But the thing is, those guns are very rarely shot 100% straight up into the air - even the slightest angle gives it a trajectory that can harm or even kill someone.

jedikaiti

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Lot more deaths from shooting a bullet into the air (do they not *realize* that it comes down at high velocity?  seriously) than from waving around sparklers, in my opinion.

Who are doing this, and on what occasion? I had not heard of this, it sounds scary!!  :o

People with no sense, and on pretty much any occasion they can come up with  :-\  I've known two people to get injured from this, both while I was a college, both times from an idiot shooting off a gun a quarter-mile away and not realizing the whole "I shot a bullet into the air / It fell to earth, I knew not where" thing.  (With apologies to Longfellow - I'm sure he'd be against this too, if his arrow had hit a person instead of an oak . . .)

I used to believe bullets just lose momentum when they come down, so eventually they would pose no more danger than a thrown rock.

Apparently it takes a lot of time and distance before they lose momentum - they are much more likely to hit things first. :(

Mythbusters did an episode on this and mostly busted it. If a bullet is shot straight up into the air, it's no more dangerous than a falling rock of the same size. The problem occurs if it's shot at an angle and gets to hit something before gravity takes over.

The thing is, humans don't tend to shoot exactly straight up, it's pretty solidly at an angle.
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Virg

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jedikaiti wrote:

"If anything, I think they GAIN - they slow down on the way up, hit the top of the trajectory, and then accelerate on the way down."

A bullet fired close enough to vertical to reach an apex trajectory will fall no faster than terminal velocity on the way down due to air resistance.  The major danger is that one can fire a bullet at a very steep angle and still have the bullet travel an arc that meets the ground before air resistance slows it to terminal velocity, so the bullet still has lethal speed when it hits whatever's in its way.

mbbored wrote:

"I have to say, this the funniest thing I've seen all day. I totally think there should be a gall bladder fairy."

However, I discovered that it's a really bad idea to find a child who believes that the Tooth Fairy took her tooth after it fell out, and jokingly mention the Eye Fairy.  I'm just waiting for the therapy bill....

MommyPenguin wrote:

"I think that people also have the tendency to think that bullets can penetrate, well, people, but not things.  Think of how many cop shows you see in which a cop hides behind an open car door while a ton of bullets slam into the door, magically stopped by the (reinforced concrete?) door, leaving the cop in safety to shoot around the sides."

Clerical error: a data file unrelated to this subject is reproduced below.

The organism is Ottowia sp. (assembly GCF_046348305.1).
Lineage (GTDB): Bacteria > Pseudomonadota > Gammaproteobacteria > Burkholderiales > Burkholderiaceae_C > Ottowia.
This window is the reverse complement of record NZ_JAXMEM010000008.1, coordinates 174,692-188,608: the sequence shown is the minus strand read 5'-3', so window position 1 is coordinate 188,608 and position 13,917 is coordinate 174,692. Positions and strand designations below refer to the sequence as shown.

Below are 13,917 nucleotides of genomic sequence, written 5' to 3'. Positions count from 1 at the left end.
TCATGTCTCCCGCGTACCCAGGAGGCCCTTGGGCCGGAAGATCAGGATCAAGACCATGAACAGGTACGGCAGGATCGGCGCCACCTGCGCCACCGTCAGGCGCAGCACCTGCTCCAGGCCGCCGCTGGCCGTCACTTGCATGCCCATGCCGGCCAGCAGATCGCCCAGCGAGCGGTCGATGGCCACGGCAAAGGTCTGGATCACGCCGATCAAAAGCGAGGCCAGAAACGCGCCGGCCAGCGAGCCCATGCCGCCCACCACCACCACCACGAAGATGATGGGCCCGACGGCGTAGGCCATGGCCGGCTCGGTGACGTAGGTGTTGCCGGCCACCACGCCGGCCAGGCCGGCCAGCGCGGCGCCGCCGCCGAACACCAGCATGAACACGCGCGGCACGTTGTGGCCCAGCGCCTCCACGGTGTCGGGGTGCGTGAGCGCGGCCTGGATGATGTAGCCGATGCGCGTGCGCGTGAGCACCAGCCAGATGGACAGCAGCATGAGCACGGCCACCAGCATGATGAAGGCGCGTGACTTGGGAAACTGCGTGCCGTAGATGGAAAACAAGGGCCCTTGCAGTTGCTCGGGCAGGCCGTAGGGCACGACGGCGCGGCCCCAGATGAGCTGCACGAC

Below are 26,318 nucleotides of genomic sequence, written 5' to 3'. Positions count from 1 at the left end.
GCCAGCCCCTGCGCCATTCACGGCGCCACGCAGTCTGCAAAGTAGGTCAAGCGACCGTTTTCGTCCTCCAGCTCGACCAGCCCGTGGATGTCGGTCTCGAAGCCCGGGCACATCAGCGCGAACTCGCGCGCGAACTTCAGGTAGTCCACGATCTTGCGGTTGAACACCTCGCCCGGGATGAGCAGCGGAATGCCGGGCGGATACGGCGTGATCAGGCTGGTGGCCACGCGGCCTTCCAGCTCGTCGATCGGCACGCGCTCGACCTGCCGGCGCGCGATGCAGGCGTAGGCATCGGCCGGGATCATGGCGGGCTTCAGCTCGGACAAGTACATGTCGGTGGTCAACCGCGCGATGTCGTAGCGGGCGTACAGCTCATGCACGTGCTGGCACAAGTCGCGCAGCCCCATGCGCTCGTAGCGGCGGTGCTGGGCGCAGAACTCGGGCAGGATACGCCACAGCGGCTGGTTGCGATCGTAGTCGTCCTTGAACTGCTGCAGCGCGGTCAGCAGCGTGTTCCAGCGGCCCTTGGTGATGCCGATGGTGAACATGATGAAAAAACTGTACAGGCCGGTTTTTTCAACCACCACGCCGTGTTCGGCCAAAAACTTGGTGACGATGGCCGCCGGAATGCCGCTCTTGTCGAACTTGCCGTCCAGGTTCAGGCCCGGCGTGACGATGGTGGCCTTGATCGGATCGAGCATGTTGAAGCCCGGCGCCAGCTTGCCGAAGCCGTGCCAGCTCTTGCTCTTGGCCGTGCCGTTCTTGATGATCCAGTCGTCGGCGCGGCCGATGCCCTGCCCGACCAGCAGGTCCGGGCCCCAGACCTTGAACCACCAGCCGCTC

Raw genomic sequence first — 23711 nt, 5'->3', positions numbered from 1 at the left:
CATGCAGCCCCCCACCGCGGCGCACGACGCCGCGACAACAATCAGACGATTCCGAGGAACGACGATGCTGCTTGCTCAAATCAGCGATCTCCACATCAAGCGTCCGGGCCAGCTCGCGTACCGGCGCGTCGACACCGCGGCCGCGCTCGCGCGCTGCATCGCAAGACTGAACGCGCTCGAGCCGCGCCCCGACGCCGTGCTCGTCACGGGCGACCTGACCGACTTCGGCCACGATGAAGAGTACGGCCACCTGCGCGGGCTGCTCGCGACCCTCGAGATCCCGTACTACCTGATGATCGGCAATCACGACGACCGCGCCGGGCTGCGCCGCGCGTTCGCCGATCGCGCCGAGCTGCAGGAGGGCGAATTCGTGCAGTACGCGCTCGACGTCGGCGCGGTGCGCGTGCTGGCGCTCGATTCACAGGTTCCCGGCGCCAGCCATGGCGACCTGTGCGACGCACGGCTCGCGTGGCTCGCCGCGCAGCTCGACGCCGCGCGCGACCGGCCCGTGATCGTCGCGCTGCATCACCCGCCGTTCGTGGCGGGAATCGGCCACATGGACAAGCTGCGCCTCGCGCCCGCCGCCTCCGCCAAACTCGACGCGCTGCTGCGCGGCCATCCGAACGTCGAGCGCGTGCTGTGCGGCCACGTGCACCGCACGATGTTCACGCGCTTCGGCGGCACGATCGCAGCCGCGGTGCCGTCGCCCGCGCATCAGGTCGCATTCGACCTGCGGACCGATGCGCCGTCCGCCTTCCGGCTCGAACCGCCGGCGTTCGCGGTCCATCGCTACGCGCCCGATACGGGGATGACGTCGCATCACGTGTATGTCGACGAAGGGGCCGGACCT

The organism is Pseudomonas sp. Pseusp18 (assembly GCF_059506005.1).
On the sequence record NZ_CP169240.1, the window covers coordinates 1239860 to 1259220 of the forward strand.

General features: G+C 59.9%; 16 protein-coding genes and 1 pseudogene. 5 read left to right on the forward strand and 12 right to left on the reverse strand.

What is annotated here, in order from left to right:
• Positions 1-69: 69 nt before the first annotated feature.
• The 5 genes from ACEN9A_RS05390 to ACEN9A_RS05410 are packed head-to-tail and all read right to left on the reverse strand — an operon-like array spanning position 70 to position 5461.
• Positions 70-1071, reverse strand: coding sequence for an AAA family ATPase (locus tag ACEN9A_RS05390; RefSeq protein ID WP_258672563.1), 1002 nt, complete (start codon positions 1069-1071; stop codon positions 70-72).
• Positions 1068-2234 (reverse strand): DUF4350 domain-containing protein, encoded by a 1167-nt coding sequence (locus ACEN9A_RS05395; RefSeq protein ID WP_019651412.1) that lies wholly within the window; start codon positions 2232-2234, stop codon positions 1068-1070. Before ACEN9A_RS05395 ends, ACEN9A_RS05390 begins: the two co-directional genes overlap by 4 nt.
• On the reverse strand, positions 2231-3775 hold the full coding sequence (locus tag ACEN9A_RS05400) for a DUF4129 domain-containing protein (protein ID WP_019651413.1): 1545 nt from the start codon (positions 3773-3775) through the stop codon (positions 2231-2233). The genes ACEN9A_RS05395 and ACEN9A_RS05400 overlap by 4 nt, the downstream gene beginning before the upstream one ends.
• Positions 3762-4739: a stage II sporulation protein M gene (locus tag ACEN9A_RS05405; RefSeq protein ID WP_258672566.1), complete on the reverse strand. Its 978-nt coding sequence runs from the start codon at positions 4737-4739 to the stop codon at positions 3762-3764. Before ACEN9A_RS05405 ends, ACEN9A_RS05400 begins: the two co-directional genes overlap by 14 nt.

There's a real world exception to this.  These days, most police vehicles are reinforced to allow officers to hide behind doors or the body of the car, and they will indeed stop most bullets.  Back when it was popular on TV, it was absolutely false, but these days it's much more likely to happen.

Virg

blue2000

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Just that a ring serves no other purpose than being a ring.  Designer clothing at least fulfills the purpose of clothing (i.e. keeping you warm, keeping you from violating social taboos, etc.)  Yeah, it's outrageously expensive and you're paying extra for the status symbol, but you're not buying it *only* for the overpriced value - you're getting some function out of it too.  (Maybe $5 worth of function, if that's what you could have spent on something else cheap, but still.)

The point I got from the article was that demand for diamonds is *completely* based on historical advertising - they'd have no intrinsic value without it.

Diamonds are also used for industrial purposes. According to this article, more often than they are used for jewelry. http://geology.com/minerals/diamond.shtml

It is fascinating to think about the fact that we wear something that is also used in machinery. If diamonds hadn't taken off as engagement rings, would we wear something else? Will silicon and fiber optics be all the rage in a few hundred years?
Maybe.   When alumin(i)um was first extracted from bauxite ore, it was seen as a rare, expensive luxury product.  The cap on the Washington Monument in DC is aluminum for that very reason. Nouveau riche people gave their silverware to the servants and bought shiny new aluminum tableware.  Now it's so cheap that it's disposable.

That reminds me - my great-grandmother (I think?) had a set of good Sunday silverware with Bakelite handles. They were all the rage at the time. However, Bakelite is one of the forerunners of modern plastic. ;D